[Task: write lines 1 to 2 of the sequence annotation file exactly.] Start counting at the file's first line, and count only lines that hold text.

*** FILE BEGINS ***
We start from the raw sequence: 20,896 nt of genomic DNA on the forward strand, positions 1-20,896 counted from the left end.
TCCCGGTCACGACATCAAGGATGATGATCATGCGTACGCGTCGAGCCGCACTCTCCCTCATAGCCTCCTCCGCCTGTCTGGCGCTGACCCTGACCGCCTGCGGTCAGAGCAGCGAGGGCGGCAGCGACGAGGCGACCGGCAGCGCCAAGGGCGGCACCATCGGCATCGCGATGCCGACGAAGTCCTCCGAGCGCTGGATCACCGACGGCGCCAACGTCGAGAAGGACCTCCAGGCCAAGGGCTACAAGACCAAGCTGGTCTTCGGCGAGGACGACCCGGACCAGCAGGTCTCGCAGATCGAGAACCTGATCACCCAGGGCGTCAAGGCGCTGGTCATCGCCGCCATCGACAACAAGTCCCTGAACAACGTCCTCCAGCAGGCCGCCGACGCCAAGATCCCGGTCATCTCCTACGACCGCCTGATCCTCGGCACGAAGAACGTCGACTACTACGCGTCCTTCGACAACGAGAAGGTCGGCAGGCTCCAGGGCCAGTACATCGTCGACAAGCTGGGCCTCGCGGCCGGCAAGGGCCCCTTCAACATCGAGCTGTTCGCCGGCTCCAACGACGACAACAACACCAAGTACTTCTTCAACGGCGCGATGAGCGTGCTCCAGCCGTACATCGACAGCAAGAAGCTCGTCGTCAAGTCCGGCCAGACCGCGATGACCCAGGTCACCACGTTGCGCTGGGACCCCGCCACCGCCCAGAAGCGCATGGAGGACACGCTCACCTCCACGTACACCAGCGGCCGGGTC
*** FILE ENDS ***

We start from the raw sequence: 20,896 nt of genomic DNA on the forward strand, positions 1-20,896 counted from the left end.
TCCCGGTCACGACATCAAGGATGATGATCATGCGTACGCGTCGAGCCGCACTCTCCCTCATAGCCTCCTCCGCCTGTCTGGCGCTGACCCTGACCGCCTGCGGTCAGAGCAGCGAGGGCGGCAGCGACGAGGCGACCGGCAGCGCCAAGGGCGGCACCATCGGCATCGCGATGCCGACGAAGTCCTCCGAGCGCTGGATCACCGACGGCGCCAACGTCGAGAAGGACCTCCAGGCCAAGGGCTACAAGACCAAGCTGGTCTTCGGCGAGGACGACCCGGACCAGCAGGTCTCGCAGATCGAGAACCTGATCACCCAGGGCGTCAAGGCGCTGGTCATCGCCGCCATCGACAACAAGTCCCTGAACAACGTCCTCCAGCAGGCCGCCGACGCCAAGATCCCGGTCATCTCCTACGACCGCCTGATCCTCGGCACGAAGAACGTCGACTACTACGCGTCCTTCGACAACGAGAAGGTCGGCAGGCTCCAGGGCCAGTACATCGTCGACAAGCTGGGCCTCGCGGCCGGCAAGGGCCCCTTCAACATCGAGCTGTTCGCCGGCTCCAACGACGACAACAACACCAAGTACTTCTTCAACGGCGCGATGAGCGTGCTCCAGCCGTACATCGACAGCAAGAAGCTCGTCGTCAAGTCCGGCCAGACCGCGATGACCCAGGTCACCACGTTGCGCTGGGACCCCGCCACCGCCCAGAAGCGCATGGAGGACACGCTCACCTCCACGTACACCAGCGGCCGGGTC